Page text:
Saturday, June 20, 2009
Writers on the Storm update - a note from Portia
We’re now in month two of our Writers on the Storm screenwriting competition, which means… the deluge is upon us! As the submissions start to pour in, so do the questions. Is my script going to be disqualified if it's got a few typos? Can I include the research I did for my historical epic for reference? Am I going to lose just because I'm a guy and I wrote a RomCom? The answers, Of Course, are Nah, Please Don't, and, Uh...What? ;)
I wanted to take a moment to discuss one of my favorite — and least favorite — types of scripts — Romantic Comedies. Let me explain. Often maligned, tragically misunderstood, this genre is the warm and fuzzy cockroach of the screenwriting world – it's the genre that cannot be killed. No matter what the state of the industry, RomComs persist, adapting to their environment, but never disappearing entirely. But they are deceptively difficult to write – how hard could it be to come up with a twist on "boy meets girl, boy loses girl, boy gets girl back?" Show of hands, how many of you have stared down your RomCom and wanted to hurl the laptop out the window? See, the main problem is that the audience KNOWS everything. Y’all have SEEN everything – cute and quirky guy with self-esteem issues or self-confident jerk with a good heart who needs to be taken down a peg meets bohemian artsy chick or tough-as-nails businessgal who really only needs to be loved. Insert infidelity or misunderstanding, add a meet/cute, and stir.
So what's a RomCom writer in search of originality to do? How do you mix it up enough to make it different without losing the audience?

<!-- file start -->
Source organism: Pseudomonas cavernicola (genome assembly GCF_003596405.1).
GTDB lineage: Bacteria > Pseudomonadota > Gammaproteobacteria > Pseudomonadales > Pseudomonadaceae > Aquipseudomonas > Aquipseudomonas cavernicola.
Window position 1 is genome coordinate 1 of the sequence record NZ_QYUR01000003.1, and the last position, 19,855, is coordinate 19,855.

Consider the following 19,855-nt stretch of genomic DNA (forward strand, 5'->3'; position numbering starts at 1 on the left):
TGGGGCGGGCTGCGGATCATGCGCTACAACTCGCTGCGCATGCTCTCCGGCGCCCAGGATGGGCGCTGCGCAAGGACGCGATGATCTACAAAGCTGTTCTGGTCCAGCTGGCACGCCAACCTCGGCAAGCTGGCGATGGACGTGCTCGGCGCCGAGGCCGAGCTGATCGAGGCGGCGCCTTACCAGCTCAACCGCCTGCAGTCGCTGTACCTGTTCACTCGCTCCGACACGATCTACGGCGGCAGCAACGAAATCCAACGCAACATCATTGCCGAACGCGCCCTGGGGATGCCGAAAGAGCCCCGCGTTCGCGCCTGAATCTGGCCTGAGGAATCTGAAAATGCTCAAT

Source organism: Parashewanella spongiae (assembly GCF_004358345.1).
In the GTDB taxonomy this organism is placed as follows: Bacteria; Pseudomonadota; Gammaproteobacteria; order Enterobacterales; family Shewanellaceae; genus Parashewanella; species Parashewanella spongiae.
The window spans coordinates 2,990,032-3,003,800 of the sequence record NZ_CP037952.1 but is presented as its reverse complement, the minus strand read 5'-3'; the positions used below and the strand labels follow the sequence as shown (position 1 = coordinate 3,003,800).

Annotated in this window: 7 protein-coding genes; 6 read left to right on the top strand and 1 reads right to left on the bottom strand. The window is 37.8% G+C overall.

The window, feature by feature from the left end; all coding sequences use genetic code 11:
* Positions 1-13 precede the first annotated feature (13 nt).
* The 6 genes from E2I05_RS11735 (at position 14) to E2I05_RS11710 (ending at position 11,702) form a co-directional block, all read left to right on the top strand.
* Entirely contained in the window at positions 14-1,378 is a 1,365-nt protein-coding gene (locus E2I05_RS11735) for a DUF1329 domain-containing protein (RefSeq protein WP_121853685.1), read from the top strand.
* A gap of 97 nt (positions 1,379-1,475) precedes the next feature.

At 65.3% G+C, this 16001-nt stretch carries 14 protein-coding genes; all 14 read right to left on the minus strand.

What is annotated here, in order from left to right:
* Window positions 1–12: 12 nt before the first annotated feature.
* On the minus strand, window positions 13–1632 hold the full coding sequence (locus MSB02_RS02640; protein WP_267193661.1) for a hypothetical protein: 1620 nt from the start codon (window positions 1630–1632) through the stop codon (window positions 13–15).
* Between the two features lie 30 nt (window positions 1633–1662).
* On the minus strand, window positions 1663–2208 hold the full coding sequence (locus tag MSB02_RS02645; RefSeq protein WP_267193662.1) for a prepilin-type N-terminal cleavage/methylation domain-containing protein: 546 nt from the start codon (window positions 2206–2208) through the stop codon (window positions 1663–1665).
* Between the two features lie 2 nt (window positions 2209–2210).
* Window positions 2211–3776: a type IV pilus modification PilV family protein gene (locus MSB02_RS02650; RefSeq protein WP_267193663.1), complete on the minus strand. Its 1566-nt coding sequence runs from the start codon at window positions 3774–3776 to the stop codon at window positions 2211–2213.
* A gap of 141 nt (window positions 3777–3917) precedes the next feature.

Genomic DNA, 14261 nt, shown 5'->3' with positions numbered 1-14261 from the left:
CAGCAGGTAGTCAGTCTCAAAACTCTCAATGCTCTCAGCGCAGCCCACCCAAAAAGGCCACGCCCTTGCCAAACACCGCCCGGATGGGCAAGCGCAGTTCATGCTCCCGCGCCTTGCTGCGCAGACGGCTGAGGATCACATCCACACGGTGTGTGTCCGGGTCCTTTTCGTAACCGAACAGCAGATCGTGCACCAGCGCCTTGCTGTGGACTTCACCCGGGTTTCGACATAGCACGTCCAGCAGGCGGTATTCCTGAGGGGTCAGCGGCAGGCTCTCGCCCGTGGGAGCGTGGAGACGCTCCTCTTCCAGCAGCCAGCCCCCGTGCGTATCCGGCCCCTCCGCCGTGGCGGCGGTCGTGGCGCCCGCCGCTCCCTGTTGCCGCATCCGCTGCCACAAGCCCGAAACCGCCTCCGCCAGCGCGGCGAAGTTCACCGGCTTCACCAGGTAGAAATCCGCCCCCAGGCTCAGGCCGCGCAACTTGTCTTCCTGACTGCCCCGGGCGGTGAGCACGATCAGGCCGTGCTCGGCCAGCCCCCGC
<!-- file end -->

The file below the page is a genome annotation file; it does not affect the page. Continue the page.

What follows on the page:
A) Adjust the focus. More often we see the love story taking a backseat to the protag's journey - SEX AND THE CITY is far more about the women's friendship than it is about their relationships; HIGH FIDELITY is about John Cusack learning how to grow up, but there are still romantic hijinks throughout the story.
B) Change the audience. Judd Apatow came along and upended everyone’s notion of what the genre should be with The 40-YEAR OLD VIRGIN and KNOCKED UP. There's no reason a great Romantic Comedy has to be something girls have to drag their boyfriends to. There's no reason men can't write a funny, heartfelt love story from their perspective and have it appeal to a wide audience of men and women. In fact, what’s in demand right now are what’s called ‘bromances’— AKA male-driven romantic comedies!
So don't be afraid to try new things with your RomCom! Be creative! Try new angles and settings, play with the genre. The readers, and ultimately the audience, will appreciate it. Sad to say but the old paradigms — the SLEEPLESS IN SEATTLES, etc. — just aren’t going to fly anymore. I know, Ilove those movies, too. It’s just, if it seems like a Meg Ryan movie, well, no offense to Ms. Ryan, but that is no longer what the town wants.
And remember, we’ve only got a little more than 6 weeks till our regular deadline! I expect y’all to bring the greatness. Everyone here at Writers on the Storm, we are hungry to find great scripts, we really are, one that gets us really excited, makes us want to jump up and go, yeah! I got a live one here! So bring it, y’all!
Writers on the Storm 4
Regular deadline: 7/27
$10,000 Grand Prize
Over $28,500 total prizes - 140 companies - - Producer meetings - top ten finish in the money - top 50 receive prizes - all entries receive feedback!
Enter online right HERE!
Posted by Admin at 3:06 PM